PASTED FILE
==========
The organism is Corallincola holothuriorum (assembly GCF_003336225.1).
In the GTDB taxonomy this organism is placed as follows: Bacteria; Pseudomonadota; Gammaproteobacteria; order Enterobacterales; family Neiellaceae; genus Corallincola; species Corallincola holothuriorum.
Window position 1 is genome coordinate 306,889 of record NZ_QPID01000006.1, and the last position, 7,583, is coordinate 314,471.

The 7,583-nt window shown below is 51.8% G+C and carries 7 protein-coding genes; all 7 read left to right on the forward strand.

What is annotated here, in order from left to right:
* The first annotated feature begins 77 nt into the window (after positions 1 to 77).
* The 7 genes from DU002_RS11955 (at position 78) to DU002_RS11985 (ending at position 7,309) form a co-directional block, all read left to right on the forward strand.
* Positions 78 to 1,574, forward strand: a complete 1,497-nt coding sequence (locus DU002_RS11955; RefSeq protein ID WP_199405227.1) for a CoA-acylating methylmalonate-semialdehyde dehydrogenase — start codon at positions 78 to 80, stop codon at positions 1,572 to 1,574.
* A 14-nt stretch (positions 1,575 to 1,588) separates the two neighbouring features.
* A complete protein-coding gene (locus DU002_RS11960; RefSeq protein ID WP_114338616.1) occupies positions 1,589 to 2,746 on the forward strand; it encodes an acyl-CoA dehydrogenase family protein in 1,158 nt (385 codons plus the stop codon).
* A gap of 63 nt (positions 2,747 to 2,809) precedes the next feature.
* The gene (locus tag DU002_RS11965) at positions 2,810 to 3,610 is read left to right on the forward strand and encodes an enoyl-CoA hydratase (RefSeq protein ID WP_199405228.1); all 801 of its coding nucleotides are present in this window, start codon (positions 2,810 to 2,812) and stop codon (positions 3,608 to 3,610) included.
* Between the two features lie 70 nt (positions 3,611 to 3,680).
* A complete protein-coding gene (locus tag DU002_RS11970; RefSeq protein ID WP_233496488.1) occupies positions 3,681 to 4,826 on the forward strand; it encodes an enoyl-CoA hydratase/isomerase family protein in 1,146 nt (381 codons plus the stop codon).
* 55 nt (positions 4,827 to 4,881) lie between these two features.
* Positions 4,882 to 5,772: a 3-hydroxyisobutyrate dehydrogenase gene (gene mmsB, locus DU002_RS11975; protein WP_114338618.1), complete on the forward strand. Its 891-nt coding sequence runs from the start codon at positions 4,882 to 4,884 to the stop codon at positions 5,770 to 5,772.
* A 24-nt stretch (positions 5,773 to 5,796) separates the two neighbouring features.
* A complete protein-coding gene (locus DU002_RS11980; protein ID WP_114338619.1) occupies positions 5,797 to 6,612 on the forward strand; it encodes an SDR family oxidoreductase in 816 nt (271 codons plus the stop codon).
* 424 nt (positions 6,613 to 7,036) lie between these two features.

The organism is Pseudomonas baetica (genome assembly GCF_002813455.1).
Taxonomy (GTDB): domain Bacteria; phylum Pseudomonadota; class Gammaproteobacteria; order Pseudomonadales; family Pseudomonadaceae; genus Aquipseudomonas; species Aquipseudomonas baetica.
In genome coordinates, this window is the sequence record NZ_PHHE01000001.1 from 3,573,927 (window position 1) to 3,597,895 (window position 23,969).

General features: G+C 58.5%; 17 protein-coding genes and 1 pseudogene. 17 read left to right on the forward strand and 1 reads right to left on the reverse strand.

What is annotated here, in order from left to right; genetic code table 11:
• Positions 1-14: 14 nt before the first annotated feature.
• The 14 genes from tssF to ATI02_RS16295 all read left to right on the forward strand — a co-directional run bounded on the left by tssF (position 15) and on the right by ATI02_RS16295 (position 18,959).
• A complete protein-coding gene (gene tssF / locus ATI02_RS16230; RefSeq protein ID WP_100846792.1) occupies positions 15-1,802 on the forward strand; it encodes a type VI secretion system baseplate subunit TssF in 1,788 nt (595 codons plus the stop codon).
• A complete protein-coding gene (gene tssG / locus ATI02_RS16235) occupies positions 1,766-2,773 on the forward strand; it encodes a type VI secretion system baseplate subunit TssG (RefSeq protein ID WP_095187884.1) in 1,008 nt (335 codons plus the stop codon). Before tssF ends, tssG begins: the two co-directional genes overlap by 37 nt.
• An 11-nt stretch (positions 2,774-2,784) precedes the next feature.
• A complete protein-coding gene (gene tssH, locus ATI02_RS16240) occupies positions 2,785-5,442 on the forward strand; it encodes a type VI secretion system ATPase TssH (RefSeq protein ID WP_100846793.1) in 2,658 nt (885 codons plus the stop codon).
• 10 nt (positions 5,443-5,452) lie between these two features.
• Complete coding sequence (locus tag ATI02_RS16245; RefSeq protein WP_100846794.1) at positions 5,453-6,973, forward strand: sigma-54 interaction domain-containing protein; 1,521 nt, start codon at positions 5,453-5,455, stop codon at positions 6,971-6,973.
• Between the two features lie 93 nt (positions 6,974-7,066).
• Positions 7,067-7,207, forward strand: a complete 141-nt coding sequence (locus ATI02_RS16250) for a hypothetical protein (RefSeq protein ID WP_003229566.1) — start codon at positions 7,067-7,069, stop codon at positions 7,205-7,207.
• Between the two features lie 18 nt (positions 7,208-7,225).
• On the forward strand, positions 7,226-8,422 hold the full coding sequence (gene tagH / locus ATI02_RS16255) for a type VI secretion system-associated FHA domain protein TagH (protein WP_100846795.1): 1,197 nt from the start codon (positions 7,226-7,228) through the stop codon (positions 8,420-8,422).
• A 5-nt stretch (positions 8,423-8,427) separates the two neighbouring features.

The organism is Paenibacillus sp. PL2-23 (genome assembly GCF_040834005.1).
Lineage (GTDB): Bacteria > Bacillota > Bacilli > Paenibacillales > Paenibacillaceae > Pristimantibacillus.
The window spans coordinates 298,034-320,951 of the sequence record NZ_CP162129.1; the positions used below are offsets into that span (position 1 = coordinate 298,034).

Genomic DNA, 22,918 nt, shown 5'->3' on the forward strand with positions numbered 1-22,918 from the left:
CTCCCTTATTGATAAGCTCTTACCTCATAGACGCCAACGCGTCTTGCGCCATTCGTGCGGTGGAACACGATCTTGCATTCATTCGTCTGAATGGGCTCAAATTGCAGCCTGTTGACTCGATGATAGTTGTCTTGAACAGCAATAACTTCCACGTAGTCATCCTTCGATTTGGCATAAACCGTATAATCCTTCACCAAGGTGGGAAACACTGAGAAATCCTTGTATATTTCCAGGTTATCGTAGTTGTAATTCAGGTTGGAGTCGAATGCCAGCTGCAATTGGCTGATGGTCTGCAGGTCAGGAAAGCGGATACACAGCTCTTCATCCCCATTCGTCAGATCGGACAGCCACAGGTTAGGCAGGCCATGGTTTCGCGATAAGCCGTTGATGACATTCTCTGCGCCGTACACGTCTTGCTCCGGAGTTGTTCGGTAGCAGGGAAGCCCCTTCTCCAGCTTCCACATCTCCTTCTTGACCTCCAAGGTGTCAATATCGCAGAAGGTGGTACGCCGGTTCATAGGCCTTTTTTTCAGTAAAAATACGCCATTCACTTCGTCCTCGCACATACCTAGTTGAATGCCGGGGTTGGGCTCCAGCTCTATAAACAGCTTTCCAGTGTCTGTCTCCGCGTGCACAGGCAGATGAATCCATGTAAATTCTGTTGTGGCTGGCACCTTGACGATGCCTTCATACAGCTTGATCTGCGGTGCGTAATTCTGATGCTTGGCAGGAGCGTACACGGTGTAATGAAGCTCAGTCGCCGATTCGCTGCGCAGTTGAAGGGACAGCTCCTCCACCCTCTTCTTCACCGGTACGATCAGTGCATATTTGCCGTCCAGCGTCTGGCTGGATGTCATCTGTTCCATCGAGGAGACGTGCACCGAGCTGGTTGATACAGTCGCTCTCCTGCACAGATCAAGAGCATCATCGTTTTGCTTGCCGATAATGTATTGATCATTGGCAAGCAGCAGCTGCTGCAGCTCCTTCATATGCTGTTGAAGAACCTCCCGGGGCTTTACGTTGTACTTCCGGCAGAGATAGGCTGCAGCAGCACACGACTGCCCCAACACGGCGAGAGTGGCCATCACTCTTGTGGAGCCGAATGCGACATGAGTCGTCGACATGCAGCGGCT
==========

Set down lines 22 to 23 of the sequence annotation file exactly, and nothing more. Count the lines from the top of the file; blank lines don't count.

In genome coordinates, this window is the sequence record NZ_PHHE01000001.1 from 3,573,927 (window position 1) to 3,597,895 (window position 23,969).

General features: G+C 58.5%; 17 protein-coding genes and 1 pseudogene. 17 read left to right on the forward strand and 1 reads right to left on the reverse strand.